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Pudgy (V)

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Posts posted by Pudgy (V)

  1. That book is awesome. One of the best WWII books written. I liked it so much, I had to find a first edition myself. I actually found one that was signed personally by Eugene Sledge. I don't think there were that many books printed in the first edition, I think they are some what rare. Nobody ever thought that book would become part of a 10 part mini series.

  2. Thank-you so much for the information. I'm not 100% sure if it is a CCB or a CCR. Are painted armored helmets uncommon, I don't recall seeing too many of them. I did a little research and found a discussion on how the CCR was used in WWII, since I didn't know anything about it. I found it to be pretty interesting and thought I would attach it for others to read.



  3. If you took two unnamed USN helmets, both painted identical and no way of tracing either one of them. One has aged shellac, the other beautiful but not 100% sure it's original. I'm buying the one with shellac. Granted, it was altered, but I know it was preserved for a reason. I think this helmet is legit. With so many fakes out there, the ones with shellac might be the safer purchases. Just my two cents.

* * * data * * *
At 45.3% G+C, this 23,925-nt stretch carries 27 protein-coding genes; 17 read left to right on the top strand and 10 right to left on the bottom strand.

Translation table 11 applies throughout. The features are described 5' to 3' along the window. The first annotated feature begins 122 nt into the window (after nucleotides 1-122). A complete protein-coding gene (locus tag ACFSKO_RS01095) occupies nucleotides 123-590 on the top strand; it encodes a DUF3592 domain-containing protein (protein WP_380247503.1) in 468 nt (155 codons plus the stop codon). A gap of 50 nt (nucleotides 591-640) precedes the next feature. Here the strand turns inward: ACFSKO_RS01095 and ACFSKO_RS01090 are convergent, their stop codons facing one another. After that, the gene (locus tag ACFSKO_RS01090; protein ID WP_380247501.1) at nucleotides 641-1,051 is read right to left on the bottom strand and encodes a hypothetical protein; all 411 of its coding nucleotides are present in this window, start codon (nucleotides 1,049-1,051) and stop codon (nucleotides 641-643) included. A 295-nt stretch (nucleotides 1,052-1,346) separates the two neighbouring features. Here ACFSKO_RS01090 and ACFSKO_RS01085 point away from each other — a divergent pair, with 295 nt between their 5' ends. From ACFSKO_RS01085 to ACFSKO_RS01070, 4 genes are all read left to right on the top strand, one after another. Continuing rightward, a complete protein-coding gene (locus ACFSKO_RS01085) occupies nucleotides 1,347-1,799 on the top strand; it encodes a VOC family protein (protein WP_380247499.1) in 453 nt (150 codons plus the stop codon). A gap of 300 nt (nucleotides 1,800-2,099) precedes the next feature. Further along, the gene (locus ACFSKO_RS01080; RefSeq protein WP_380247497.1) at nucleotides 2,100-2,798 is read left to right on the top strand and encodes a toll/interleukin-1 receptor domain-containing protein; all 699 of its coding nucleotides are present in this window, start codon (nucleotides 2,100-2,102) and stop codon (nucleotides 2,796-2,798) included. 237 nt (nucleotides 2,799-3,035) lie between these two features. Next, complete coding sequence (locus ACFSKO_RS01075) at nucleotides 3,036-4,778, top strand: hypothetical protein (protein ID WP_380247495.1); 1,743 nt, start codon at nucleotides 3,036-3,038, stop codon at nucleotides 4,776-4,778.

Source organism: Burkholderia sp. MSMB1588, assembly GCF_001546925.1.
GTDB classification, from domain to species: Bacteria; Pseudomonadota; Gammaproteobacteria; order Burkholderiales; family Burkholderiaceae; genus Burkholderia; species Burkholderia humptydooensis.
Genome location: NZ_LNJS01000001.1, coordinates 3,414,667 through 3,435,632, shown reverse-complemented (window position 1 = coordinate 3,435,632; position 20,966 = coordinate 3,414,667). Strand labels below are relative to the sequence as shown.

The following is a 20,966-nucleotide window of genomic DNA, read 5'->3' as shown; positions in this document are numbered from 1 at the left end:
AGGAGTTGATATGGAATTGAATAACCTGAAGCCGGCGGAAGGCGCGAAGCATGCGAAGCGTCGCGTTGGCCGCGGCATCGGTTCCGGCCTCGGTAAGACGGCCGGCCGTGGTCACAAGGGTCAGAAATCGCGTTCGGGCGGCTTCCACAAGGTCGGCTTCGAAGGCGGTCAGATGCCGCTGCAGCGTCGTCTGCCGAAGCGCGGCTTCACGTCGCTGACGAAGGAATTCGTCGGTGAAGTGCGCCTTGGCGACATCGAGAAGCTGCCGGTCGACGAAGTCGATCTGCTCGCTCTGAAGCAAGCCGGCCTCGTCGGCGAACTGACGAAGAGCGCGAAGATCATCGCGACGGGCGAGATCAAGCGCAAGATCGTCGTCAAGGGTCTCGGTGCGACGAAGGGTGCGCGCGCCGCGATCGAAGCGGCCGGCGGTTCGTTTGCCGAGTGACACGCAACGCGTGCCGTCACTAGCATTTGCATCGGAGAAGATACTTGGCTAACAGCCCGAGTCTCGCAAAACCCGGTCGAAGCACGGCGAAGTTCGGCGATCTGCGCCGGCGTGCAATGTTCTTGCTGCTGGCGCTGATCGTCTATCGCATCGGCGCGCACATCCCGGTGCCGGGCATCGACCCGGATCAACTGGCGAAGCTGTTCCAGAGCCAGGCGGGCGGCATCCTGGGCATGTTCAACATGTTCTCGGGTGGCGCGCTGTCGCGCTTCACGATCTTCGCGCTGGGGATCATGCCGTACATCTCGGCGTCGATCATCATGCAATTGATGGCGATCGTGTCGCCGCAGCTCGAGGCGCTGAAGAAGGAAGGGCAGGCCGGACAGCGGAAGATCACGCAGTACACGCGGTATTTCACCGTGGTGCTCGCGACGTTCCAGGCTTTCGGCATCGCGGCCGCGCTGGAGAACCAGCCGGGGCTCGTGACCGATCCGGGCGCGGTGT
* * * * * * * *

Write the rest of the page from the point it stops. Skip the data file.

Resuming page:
4. Ok, maybe I'm missing something. If a helmet has shellac on it, wouldn't that help add to its authenticity? We know that was a common practice done by early collectors. You can tell it hadn't had shellac put on it recently. Personally, I think that makes it more legit.

  5. I love these things. They started as an A model and ended with an F model. I believe the F model was produced until sometime in late 1945 early 1946. From my experiences, there is an ink date stamped on the chassis somewhere. Since you have it out, it should be easy to find. Also, on the bottom of the chassis, where you insert the batteries, the plastic is marked BC 611- with a letter designation. In your instance it should be C. If it is, the chassis and shell might have been together for awhile anyway. The F models didn't always stamp an F on the chassis though.

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